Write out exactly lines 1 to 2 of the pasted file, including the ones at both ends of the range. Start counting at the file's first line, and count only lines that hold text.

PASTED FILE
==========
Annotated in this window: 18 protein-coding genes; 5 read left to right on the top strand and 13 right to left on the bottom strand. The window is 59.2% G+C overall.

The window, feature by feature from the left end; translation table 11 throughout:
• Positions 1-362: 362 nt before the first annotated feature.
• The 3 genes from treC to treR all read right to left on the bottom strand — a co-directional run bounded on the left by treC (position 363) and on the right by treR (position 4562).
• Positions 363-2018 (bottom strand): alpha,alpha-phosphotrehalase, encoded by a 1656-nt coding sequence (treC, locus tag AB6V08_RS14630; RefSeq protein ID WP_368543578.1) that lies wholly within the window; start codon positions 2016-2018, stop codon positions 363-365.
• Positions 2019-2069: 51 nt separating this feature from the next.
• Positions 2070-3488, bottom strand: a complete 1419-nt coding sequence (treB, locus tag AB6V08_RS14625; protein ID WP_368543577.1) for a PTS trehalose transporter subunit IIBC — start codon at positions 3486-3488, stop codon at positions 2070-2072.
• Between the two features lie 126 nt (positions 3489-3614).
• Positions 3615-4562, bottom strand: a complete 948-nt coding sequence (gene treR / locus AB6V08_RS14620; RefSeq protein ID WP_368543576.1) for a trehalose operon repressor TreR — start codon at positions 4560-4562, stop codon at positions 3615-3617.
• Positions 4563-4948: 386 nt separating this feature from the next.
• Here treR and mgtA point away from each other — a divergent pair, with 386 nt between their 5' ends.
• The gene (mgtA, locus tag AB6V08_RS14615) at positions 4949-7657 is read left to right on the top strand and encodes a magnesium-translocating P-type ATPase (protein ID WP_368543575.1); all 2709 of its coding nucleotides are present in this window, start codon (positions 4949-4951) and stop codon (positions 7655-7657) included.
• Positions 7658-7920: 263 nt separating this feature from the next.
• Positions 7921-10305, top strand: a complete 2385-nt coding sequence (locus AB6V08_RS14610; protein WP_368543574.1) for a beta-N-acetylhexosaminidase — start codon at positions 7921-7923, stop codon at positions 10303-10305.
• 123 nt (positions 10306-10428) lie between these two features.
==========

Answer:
Annotated in this window: 18 protein-coding genes; 5 read left to right on the top strand and 13 right to left on the bottom strand. The window is 59.2% G+C overall.

The window, feature by feature from the left end; translation table 11 throughout: